Despite inflation and rising interest rates, the labor market continued to defy forecasts and to create jobs in March, which seriously complicates the task of the Bank of Canada.
As long as households have jobs, rising wages and accumulated savings, demand is very strong and this gives strength to the economy. And that generates jobs, explains Benoit Durocher, economist at Addenda Capital, who speaks of a “virtuous circle”.
“The economy is not in recession,” he sums up, pointing out that the increase in wages is roughly equal to or greater than the rate of inflation, which maintains household purchasing power.
In March, the unemployment rate remained unchanged at 5% in Canada and increased slightly in Quebec, from 4.1% to 4.2%, Statistics Canada said Thursday.
New jobs added at a slower pace in Canada and Quebec lost jobs for the second month in a row.
There are obvious signs of weakness in Quebec that there are not in Ontario and the rest of Canada.Hélène Bégin, economist at Desjardins
“Quebec’s economy has been faltering since the middle of 2022,” she observes.
The past year ended strongly, with growth of 2.8% in the fourth quarter, but it was only due to payments from the Quebec government that caused consumption to rebound, she said.
Desjardins still predicts that Quebec will suffer a moderate recession in the second half of the year, which will be reflected with some lag in the job market.
The Canadian economy added 34,700 jobs in March, which further surprised economists, who expected far less. Although new jobs are concentrated in services and in one sector in particular, transportation and warehousing, the labor market is showing surprising strength in the first quarter of 2023.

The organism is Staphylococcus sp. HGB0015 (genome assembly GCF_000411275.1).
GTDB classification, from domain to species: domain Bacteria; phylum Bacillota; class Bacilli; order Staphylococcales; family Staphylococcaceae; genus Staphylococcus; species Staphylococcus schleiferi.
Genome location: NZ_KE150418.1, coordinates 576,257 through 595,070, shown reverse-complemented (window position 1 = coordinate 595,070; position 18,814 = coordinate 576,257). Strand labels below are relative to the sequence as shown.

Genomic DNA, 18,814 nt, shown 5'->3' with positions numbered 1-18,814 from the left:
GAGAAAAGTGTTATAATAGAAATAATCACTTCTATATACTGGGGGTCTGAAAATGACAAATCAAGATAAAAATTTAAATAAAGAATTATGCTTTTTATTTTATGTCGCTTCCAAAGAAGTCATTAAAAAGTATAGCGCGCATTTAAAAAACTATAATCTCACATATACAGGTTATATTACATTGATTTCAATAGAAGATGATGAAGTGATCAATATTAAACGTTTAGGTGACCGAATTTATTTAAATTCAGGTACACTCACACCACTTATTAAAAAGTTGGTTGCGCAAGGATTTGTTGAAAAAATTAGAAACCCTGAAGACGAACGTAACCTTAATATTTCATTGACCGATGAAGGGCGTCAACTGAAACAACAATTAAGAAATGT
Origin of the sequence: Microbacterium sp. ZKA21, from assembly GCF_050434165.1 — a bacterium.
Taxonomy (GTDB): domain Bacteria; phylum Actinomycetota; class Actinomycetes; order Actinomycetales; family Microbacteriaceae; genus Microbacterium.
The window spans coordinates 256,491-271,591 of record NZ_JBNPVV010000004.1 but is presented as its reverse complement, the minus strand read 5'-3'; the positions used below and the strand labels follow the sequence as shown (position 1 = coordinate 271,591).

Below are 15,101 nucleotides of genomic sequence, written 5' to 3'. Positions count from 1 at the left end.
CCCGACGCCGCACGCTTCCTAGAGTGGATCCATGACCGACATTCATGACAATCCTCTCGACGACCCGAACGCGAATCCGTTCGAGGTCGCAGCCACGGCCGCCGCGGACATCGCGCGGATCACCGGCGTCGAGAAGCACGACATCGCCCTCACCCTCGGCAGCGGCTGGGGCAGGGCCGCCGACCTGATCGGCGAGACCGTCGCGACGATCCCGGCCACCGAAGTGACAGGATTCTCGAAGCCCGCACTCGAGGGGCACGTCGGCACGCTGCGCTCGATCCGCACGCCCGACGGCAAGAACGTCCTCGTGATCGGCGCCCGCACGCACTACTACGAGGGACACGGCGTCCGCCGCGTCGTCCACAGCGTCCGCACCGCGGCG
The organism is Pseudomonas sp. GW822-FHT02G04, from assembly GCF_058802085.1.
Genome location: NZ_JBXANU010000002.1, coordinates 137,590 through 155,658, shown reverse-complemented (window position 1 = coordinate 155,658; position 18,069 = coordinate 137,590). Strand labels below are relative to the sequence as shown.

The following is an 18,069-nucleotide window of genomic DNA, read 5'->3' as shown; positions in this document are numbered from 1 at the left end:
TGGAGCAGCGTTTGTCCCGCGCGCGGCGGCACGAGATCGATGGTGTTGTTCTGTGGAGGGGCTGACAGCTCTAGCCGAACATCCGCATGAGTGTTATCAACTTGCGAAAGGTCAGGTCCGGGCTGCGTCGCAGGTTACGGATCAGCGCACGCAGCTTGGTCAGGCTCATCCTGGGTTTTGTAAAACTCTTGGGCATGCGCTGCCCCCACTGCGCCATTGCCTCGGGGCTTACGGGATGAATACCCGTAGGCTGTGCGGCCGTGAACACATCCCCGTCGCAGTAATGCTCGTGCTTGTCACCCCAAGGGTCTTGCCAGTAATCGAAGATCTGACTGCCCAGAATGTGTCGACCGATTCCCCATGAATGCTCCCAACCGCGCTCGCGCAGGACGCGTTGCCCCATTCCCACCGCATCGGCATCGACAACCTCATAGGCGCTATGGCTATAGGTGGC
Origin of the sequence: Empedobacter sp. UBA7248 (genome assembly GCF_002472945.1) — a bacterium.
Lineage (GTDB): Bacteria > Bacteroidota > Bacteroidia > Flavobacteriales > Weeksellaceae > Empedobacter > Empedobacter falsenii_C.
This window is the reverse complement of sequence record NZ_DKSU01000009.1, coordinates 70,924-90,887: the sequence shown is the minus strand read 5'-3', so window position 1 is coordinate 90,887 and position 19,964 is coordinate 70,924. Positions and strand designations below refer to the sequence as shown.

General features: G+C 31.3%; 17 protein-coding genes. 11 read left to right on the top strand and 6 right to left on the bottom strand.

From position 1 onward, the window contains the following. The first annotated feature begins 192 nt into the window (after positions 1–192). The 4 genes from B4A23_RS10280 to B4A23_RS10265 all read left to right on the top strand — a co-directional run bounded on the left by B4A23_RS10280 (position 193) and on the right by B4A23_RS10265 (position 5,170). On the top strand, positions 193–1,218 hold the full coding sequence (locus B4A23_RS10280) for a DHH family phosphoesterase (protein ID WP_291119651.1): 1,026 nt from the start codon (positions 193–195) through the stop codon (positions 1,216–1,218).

Year-to-date, the economy has added more than 200,000 jobs, most of which, 93%, were full-time jobs. All the provinces have a positive balance sheet, including Quebec, which lost jobs in February and March.
The average hourly wage increased again in March, by 5.2%, an annual rate slightly lower than the 5.4% of the previous month. However, such increases are incompatible with a rapid return of inflation to the Bank of Canada’s 2% target.
There are more people working today than before the pandemic, but that doesn’t stop businesses from having trouble finding the workforce they need to meet growing demand.
Since the start of the year, the number of people aged 15 and over has increased by 204,000 in Canada, fueling economic growth.
That momentum continues, according to economists at Desjardins, who forecast GDP growth of 3% in the first quarter. This is infinitely more than what the Bank of Canada had forecast in January, or 0.5%.
The March employment snapshot is the last before the Bank of Canada’s interest rate announcement on April 12. The resilience of the labor market complicates the task of the central bank, which is banking on a slowdown to calm an overheating economy and reduce inflation.
Solid economic growth, a resilient job market and rising wages argue in favor of a rate hike.
Other factors militate on the contrary for maintaining the key rate at the current rate of 4.5%, according to economists at the National Bank. Average hourly earnings are moderating, businesses are less worried about labor shortages and inflation is falling, list Matthieu Arseneau and Alexandra Ducharme in their commentary. “Rate hikes have been very aggressive and will continue to weigh on the economy due to transmission lags,” they said.
The economy is still overheating, but most economists expect the Bank of Canada to extend the pause announced in January. It could, however, give a clear signal that it is ready to resume raising rates, while the markets are still expecting a cut in the key rate before the end of the year.